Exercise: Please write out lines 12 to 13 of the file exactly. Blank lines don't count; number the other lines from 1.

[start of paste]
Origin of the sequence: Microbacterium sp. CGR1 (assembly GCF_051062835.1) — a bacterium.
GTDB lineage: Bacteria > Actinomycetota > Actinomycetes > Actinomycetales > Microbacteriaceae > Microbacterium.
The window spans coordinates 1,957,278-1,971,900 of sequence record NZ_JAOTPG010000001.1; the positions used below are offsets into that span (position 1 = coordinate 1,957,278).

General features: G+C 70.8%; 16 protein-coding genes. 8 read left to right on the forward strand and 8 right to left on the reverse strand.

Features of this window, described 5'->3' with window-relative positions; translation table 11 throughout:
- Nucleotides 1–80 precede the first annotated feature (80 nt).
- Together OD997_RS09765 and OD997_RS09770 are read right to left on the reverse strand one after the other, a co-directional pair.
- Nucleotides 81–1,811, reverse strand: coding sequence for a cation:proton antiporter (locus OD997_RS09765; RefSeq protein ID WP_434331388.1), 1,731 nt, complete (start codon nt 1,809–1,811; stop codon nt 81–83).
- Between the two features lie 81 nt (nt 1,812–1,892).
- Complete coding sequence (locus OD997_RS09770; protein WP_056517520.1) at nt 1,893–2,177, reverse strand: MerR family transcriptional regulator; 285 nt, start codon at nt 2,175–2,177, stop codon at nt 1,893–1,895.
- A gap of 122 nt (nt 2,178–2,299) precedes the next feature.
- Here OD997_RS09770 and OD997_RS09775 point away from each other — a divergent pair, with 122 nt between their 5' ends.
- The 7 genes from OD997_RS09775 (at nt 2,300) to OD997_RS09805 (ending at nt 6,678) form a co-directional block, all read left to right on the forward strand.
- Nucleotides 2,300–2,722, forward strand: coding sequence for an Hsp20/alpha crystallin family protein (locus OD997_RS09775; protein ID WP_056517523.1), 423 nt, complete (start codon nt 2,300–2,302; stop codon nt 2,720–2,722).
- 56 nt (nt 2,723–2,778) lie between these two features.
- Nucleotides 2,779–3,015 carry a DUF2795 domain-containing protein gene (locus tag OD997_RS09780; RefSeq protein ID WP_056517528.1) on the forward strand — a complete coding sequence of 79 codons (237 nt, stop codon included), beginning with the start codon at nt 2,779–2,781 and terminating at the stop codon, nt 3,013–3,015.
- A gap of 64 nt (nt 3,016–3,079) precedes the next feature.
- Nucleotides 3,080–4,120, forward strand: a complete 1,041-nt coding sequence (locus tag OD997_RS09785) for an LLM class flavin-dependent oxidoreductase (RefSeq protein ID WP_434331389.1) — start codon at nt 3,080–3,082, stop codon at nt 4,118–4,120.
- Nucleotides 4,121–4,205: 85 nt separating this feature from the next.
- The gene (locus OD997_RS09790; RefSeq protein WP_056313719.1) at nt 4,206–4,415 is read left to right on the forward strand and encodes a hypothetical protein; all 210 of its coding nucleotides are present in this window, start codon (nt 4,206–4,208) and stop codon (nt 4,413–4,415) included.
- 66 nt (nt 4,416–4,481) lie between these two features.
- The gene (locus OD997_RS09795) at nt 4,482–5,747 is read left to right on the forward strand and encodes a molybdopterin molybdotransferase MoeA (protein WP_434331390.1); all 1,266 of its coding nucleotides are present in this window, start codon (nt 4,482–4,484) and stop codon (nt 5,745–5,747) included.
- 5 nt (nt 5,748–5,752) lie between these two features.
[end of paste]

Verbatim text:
- Here OD997_RS09770 and OD997_RS09775 point away from each other — a divergent pair, with 122 nt between their 5' ends.
- The 7 genes from OD997_RS09775 (at nt 2,300) to OD997_RS09805 (ending at nt 6,678) form a co-directional block, all read left to right on the forward strand.